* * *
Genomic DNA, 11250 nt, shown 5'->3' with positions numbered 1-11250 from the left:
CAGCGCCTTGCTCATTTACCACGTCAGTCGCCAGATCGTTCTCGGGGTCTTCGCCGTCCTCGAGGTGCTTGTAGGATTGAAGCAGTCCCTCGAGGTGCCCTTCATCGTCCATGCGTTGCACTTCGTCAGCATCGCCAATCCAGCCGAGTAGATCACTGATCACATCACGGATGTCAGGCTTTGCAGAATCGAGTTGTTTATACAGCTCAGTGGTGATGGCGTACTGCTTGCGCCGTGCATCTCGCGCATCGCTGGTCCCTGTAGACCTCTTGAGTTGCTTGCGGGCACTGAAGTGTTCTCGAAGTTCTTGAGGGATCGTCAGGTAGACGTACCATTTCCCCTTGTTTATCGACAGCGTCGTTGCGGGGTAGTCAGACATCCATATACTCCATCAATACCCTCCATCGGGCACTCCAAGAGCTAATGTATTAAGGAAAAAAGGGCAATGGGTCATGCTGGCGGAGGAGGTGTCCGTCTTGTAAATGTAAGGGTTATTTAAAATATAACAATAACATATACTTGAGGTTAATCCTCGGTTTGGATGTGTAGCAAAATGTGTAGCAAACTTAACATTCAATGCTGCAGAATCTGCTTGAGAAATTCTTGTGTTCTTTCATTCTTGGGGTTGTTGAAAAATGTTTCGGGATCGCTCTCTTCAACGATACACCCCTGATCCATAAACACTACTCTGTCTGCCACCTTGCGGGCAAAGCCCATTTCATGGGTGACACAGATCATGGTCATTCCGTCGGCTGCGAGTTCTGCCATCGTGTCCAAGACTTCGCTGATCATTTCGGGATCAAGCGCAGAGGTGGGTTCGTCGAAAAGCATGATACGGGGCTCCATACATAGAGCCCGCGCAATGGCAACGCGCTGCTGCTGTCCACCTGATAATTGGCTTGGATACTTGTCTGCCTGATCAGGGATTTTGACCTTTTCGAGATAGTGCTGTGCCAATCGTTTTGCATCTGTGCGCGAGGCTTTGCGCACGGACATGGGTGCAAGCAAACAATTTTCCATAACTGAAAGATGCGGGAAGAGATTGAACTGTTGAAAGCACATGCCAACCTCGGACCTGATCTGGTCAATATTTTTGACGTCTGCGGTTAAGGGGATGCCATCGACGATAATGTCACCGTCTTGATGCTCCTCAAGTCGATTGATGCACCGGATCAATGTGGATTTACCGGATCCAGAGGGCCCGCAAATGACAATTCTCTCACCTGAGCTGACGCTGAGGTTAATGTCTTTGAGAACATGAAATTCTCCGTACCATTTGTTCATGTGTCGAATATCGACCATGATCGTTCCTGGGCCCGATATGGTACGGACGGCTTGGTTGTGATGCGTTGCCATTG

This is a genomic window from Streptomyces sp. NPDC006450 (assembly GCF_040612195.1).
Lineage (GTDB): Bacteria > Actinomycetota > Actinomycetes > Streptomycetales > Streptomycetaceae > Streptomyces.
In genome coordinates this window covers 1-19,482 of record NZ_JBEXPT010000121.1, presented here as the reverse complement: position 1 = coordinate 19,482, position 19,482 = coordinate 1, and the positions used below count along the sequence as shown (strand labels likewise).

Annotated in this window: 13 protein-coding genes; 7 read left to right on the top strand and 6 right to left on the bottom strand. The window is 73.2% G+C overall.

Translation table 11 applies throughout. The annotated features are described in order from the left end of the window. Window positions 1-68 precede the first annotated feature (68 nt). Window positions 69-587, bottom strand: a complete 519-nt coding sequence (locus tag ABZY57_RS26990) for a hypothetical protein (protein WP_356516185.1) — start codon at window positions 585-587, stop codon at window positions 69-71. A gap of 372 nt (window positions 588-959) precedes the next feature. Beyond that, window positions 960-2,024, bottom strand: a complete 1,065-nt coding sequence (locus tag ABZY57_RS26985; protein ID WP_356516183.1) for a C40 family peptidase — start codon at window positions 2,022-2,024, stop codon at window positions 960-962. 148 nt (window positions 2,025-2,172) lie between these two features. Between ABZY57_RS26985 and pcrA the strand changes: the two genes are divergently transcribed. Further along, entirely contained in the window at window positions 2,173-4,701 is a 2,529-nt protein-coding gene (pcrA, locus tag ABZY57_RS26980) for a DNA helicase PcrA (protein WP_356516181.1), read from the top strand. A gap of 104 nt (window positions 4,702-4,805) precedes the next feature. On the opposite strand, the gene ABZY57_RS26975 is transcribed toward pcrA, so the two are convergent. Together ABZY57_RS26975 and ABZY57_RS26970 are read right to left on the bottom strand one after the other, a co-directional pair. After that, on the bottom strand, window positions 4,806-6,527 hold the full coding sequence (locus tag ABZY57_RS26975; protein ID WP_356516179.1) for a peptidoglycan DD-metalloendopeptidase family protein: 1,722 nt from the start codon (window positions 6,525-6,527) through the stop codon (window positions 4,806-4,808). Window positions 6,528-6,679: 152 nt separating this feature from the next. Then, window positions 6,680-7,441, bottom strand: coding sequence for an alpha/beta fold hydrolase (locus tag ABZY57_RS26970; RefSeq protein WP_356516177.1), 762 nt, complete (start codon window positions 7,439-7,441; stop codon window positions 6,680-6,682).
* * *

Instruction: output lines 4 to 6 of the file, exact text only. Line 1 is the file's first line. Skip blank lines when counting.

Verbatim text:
Lineage (GTDB): Bacteria > Actinomycetota > Actinomycetes > Streptomycetales > Streptomycetaceae > Streptomyces.
In genome coordinates this window covers 1-19,482 of record NZ_JBEXPT010000121.1, presented here as the reverse complement: position 1 = coordinate 19,482, position 19,482 = coordinate 1, and the positions used below count along the sequence as shown (strand labels likewise).

Annotated in this window: 13 protein-coding genes; 7 read left to right on the top strand and 6 right to left on the bottom strand. The window is 73.2% G+C overall.